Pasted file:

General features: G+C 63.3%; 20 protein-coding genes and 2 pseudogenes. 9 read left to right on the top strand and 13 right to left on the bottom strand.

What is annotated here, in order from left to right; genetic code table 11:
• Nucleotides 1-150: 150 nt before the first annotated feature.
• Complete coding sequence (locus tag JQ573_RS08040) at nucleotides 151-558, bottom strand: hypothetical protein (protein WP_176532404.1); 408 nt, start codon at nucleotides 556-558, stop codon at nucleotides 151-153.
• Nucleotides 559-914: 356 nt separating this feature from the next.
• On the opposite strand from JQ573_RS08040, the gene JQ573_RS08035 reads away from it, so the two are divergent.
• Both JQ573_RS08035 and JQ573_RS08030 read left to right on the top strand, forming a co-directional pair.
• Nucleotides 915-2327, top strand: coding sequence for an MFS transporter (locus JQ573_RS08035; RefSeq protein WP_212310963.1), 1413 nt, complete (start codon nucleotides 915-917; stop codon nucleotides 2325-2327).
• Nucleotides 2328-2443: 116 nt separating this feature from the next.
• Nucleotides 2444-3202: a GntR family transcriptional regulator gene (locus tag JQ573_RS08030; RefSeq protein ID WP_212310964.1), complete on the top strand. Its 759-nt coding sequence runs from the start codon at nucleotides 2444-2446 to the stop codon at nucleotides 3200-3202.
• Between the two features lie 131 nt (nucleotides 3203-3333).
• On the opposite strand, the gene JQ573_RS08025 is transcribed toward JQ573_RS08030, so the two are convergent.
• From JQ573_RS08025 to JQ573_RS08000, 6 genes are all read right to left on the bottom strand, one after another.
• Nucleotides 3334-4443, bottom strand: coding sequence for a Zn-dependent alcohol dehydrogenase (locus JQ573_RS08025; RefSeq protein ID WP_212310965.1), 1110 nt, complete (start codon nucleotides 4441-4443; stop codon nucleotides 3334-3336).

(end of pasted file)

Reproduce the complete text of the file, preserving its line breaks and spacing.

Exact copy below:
General features: G+C 63.3%; 20 protein-coding genes and 2 pseudogenes. 9 read left to right on the top strand and 13 right to left on the bottom strand.

What is annotated here, in order from left to right; genetic code table 11:
• Nucleotides 1-150: 150 nt before the first annotated feature.
• Complete coding sequence (locus tag JQ573_RS08040) at nucleotides 151-558, bottom strand: hypothetical protein (protein WP_176532404.1); 408 nt, start codon at nucleotides 556-558, stop codon at nucleotides 151-153.
• Nucleotides 559-914: 356 nt separating this feature from the next.
• On the opposite strand from JQ573_RS08040, the gene JQ573_RS08035 reads away from it, so the two are divergent.
• Both JQ573_RS08035 and JQ573_RS08030 read left to right on the top strand, forming a co-directional pair.
• Nucleotides 915-2327, top strand: coding sequence for an MFS transporter (locus JQ573_RS08035; RefSeq protein WP_212310963.1), 1413 nt, complete (start codon nucleotides 915-917; stop codon nucleotides 2325-2327).
• Nucleotides 2328-2443: 116 nt separating this feature from the next.
• Nucleotides 2444-3202: a GntR family transcriptional regulator gene (locus tag JQ573_RS08030; RefSeq protein ID WP_212310964.1), complete on the top strand. Its 759-nt coding sequence runs from the start codon at nucleotides 2444-2446 to the stop codon at nucleotides 3200-3202.
• Between the two features lie 131 nt (nucleotides 3203-3333).
• On the opposite strand, the gene JQ573_RS08025 is transcribed toward JQ573_RS08030, so the two are convergent.
• From JQ573_RS08025 to JQ573_RS08000, 6 genes are all read right to left on the bottom strand, one after another.
• Nucleotides 3334-4443, bottom strand: coding sequence for a Zn-dependent alcohol dehydrogenase (locus JQ573_RS08025; RefSeq protein ID WP_212310965.1), 1110 nt, complete (start codon nucleotides 4441-4443; stop codon nucleotides 3334-3336).